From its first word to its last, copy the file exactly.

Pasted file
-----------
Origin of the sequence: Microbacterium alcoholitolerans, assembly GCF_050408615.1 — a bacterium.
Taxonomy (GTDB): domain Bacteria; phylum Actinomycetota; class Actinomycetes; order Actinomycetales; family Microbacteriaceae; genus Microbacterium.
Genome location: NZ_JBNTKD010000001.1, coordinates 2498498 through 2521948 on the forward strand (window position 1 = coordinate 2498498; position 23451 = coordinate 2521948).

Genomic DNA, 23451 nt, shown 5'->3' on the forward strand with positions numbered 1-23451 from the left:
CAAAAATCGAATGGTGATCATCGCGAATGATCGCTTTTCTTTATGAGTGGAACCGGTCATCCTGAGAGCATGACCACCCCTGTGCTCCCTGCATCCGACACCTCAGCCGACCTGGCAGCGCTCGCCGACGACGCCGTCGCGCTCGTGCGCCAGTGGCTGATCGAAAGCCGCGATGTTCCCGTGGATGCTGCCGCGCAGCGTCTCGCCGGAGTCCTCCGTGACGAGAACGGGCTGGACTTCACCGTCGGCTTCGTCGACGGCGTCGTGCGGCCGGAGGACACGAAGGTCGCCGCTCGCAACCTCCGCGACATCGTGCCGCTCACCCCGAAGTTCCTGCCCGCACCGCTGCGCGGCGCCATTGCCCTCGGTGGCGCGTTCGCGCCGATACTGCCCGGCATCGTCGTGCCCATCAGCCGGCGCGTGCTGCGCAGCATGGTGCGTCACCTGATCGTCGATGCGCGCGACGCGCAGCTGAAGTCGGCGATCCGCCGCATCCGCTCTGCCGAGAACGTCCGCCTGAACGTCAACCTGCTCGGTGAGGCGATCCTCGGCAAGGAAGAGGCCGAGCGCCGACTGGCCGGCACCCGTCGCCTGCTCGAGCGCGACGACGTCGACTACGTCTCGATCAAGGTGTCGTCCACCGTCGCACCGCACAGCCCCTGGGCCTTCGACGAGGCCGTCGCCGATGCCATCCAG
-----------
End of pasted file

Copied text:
Origin of the sequence: Microbacterium alcoholitolerans, assembly GCF_050408615.1 — a bacterium.
Taxonomy (GTDB): domain Bacteria; phylum Actinomycetota; class Actinomycetes; order Actinomycetales; family Microbacteriaceae; genus Microbacterium.
Genome location: NZ_JBNTKD010000001.1, coordinates 2498498 through 2521948 on the forward strand (window position 1 = coordinate 2498498; position 23451 = coordinate 2521948).

Genomic DNA, 23451 nt, shown 5'->3' on the forward strand with positions numbered 1-23451 from the left:
CAAAAATCGAATGGTGATCATCGCGAATGATCGCTTTTCTTTATGAGTGGAACCGGTCATCCTGAGAGCATGACCACCCCTGTGCTCCCTGCATCCGACACCTCAGCCGACCTGGCAGCGCTCGCCGACGACGCCGTCGCGCTCGTGCGCCAGTGGCTGATCGAAAGCCGCGATGTTCCCGTGGATGCTGCCGCGCAGCGTCTCGCCGGAGTCCTCCGTGACGAGAACGGGCTGGACTTCACCGTCGGCTTCGTCGACGGCGTCGTGCGGCCGGAGGACACGAAGGTCGCCGCTCGCAACCTCCGCGACATCGTGCCGCTCACCCCGAAGTTCCTGCCCGCACCGCTGCGCGGCGCCATTGCCCTCGGTGGCGCGTTCGCGCCGATACTGCCCGGCATCGTCGTGCCCATCAGCCGGCGCGTGCTGCGCAGCATGGTGCGTCACCTGATCGTCGATGCGCGCGACGCGCAGCTGAAGTCGGCGATCCGCCGCATCCGCTCTGCCGAGAACGTCCGCCTGAACGTCAACCTGCTCGGTGAGGCGATCCTCGGCAAGGAAGAGGCCGAGCGCCGACTGGCCGGCACCCGTCGCCTGCTCGAGCGCGACGACGTCGACTACGTCTCGATCAAGGTGTCGTCCACCGTCGCACCGCACAGCCCCTGGGCCTTCGACGAGGCCGTCGCCGATGCCATCCAG